The Coronavirus Crisis in Bnei Brak – the People, Culture, Processes and Leadership
The Untold Story of One of the Most Densely Populated Cities in the World Under the Threat of Covid-19
How a team headed by volunteers curbed Covid-19 in Bnei Brak – a crowded city of 210,000 inhabitants with one of the world's highest rates of infection?
This is a story of leadership and values, a story of amazing people, of dissonance and accord, grievance and love. It is a story of schisms and differences, transformation, elation and optimism. There is much to learn from this story and the lessons learned should be instilled at the national level for future critical events, of medical or another kind. This is why I have chosen to make the story public.
I spoke to one of a team of five volunteers who led the effort that turned Bnei Brak, a center of Ultra-Orthodox Judaism, from the city with the highest rate of infection in Israel – 1.5% amounting to 3,000 confirmed cases out of a population of 210,000, to a city where ‘only’ 20 deaths have been recorded, vis-à-vis Italy and the State of NY, for example, where the rate of infection was 0.36% and 0.75% respectively.
My contact was happy to share the story with me but asked to remain anonymous. For convenience, let’s call him ‘Yair’.
In normal times, Yair heads a business activity. During the coronavirus lockdown, he took two weeks out to lead a complex, challenging and, many would say, almost hopeless task, to win the battle against Covid-19 in Bnei Brak, a city ranked 10th in global population density.
I’m sharing Yair’s story – as he told it to me – because it’s a meeting point of so many attributes – a health crisis, a public relations story, strategic thinking, a hardnosed tactical program and, surprisingly and almost inconceivably, connections made between people and cultures that are ordinarily in confrontation with one another. Above all, it’s about unbiased compassion coupled with a display of leadership from which we have much to learn. As such, it’s a story worth telling, and it definitely deserves to become part of the discourse on crisis management.
Imagine this scenario:
A city of 210,000 people with one of the highest rates of coronavirus in the world.
The city council is not in any way set up to manage crises… when the Covid-19 crisis erupted, the city councilors headed home to be with their families, so that there was no functioning municipality and no-one present to handle the largest health crisis ever experienced in the city.
In Bnei Brak, the state and the entities representing it, are often perceived as hostile by certain sects among its primarily Ultra-Orthodox population.
In normal times, rabbinic authority is the accepted authority in the city but, at this critical time, it was not functioning and its voice was not heard. Normally, rabbinic leaders guide and advise members of the community on their most personal choices (choosing a marriage partner, selecting names, where to live and almost every other aspect of their daily lives), but when the crisis erupted, these rabbis appeared to be struck dumb and all but disappear. As a result, there was a deep leadership vacuum. Yet the rabbis agreed to collaborate with state and army representatives.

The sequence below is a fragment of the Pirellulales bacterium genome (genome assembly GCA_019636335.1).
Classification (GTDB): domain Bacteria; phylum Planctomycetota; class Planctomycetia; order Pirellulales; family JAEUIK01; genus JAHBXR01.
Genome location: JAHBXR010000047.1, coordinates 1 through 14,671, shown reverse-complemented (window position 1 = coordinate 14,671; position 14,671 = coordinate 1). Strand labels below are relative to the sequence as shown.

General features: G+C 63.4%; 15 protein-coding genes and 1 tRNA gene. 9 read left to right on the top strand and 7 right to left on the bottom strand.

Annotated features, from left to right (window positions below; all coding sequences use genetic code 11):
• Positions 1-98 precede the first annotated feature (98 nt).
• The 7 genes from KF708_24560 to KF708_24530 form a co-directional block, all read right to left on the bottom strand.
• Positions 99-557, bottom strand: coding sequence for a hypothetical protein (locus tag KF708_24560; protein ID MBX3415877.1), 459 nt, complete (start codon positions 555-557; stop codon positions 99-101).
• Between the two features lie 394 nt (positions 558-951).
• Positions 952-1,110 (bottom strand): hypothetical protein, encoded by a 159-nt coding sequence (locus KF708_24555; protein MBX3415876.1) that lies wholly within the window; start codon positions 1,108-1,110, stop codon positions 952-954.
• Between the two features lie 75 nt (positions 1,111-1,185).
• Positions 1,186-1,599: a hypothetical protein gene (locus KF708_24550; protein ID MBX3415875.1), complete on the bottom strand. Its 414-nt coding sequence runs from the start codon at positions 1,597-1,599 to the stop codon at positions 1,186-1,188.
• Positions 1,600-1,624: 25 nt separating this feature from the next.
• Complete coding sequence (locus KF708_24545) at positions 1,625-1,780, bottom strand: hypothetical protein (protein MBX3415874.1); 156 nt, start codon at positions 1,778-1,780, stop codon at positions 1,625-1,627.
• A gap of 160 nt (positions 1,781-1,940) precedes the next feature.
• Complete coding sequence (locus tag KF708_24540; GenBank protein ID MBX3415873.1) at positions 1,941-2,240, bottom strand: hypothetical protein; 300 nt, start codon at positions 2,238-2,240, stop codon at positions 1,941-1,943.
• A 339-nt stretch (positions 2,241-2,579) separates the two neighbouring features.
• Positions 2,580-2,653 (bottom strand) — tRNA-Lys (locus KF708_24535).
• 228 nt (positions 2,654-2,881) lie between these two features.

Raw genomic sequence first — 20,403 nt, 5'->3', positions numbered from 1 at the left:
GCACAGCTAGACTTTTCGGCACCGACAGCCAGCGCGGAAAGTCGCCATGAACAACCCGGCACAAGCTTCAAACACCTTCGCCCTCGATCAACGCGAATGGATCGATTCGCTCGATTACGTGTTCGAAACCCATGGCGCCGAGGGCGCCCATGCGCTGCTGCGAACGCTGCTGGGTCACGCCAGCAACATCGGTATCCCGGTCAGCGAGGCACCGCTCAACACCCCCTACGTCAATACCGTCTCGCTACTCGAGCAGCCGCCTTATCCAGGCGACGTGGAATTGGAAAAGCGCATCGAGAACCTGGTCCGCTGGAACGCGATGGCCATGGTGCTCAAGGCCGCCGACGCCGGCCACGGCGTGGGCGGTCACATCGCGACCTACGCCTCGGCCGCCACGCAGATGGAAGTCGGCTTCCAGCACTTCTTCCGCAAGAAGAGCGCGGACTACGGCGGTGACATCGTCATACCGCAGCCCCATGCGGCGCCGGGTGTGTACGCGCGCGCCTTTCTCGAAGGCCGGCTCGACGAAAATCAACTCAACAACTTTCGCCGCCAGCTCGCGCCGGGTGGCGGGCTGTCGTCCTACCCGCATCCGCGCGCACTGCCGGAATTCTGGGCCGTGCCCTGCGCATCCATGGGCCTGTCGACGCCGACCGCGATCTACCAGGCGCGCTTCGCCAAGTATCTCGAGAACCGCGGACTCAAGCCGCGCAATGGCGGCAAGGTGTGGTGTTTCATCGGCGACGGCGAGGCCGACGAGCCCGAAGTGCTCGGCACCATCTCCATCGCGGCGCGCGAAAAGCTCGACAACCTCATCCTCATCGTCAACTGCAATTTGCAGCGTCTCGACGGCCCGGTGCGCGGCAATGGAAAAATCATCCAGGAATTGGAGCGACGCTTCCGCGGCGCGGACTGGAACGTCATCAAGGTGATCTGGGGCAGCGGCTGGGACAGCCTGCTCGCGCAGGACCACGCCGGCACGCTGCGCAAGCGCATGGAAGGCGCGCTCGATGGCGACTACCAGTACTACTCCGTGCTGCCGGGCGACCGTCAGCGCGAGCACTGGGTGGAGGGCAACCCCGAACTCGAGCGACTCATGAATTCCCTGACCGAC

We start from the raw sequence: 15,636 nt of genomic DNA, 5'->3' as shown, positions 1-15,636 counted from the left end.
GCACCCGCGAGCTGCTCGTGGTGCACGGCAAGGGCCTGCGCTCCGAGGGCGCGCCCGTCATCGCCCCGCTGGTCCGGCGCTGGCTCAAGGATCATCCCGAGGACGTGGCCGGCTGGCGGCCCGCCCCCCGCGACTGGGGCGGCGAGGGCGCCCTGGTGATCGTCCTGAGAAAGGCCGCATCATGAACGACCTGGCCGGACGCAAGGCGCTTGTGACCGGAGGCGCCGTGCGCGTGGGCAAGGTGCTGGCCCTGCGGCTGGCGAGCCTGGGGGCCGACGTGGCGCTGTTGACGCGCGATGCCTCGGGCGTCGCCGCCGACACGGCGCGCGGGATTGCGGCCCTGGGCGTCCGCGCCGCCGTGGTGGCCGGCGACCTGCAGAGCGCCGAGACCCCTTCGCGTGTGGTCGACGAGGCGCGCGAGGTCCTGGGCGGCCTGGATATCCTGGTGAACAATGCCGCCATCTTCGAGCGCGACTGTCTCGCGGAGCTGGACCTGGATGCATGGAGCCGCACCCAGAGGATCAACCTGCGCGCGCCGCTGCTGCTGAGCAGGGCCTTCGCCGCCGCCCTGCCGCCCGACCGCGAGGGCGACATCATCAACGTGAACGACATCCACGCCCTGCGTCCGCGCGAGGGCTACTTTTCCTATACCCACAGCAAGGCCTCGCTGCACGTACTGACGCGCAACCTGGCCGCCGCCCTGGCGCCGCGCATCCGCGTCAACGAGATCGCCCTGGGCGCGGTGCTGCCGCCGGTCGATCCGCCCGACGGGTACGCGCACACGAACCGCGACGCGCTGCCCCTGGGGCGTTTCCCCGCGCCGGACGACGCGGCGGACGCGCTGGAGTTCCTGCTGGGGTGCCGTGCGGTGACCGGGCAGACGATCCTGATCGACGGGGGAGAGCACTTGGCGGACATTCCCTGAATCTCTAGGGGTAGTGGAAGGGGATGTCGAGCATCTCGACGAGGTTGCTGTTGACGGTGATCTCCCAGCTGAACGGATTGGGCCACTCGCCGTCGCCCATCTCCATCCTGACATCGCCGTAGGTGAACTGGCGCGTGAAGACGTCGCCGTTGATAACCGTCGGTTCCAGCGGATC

Yair describes a population that had come face-to-face with existential anxiety, aggravated by the fact that they have no Internet access or smart phones (on religious grounds) and so their information on the spread of coronavirus was sourced mainly from Haredi communities in New York and Western Europe, where the situation was dire. In consequence, both the Bnei Brak Haredi community and the authorities feared that thousands would die from Covid-19 complications.
The spread of the disease was at its peak and there was no control over its spread.
Setting up an Action Team
At this point, Roni Numa came into the picture. Numa, a major general and Head of the IDF’s Central Command (Res.), decided to step forward to help curb the epidemic. He did so on a totally voluntary basis. In effect, he assumed management of the city under emergency conditions.
Over the course of two weeks he examined the situation, talked to different entities and recruited a team of four to assist him (org chart below). These four also stepped into the breech on a voluntary basis. Once the team was formed, and for the next two weeks, these five people would be the ‘machine’ that worked around the clock to achieve containment of the epidemic in the city. Following the two-week set up period, the team of volunteers went on to operate a blitz campaign to prevent further outbreaks and cut the infection rate in Bnei Brak.
The Team’s Authority
The team was composed of volunteers with no formal authority, budget or letter of appointment! In spite of this, all the authorities accepted the team’s authority.
The team worked to a coordinated methodology with all the relevant entities and organizations: The head of the police district, the medical and administrative district heads of the Maccabi Health Fund, the Director General of the Ministry of Health, the Ministry of Defense, the National Security Council, people in the media, and others.
According to Yair, there was not a single moment of friction with any of these entities: In the parallel entities (i.e., government ministries), the team again found, as had been the case at the municipal level, that there were no mechanisms in place to help deal with a crisis.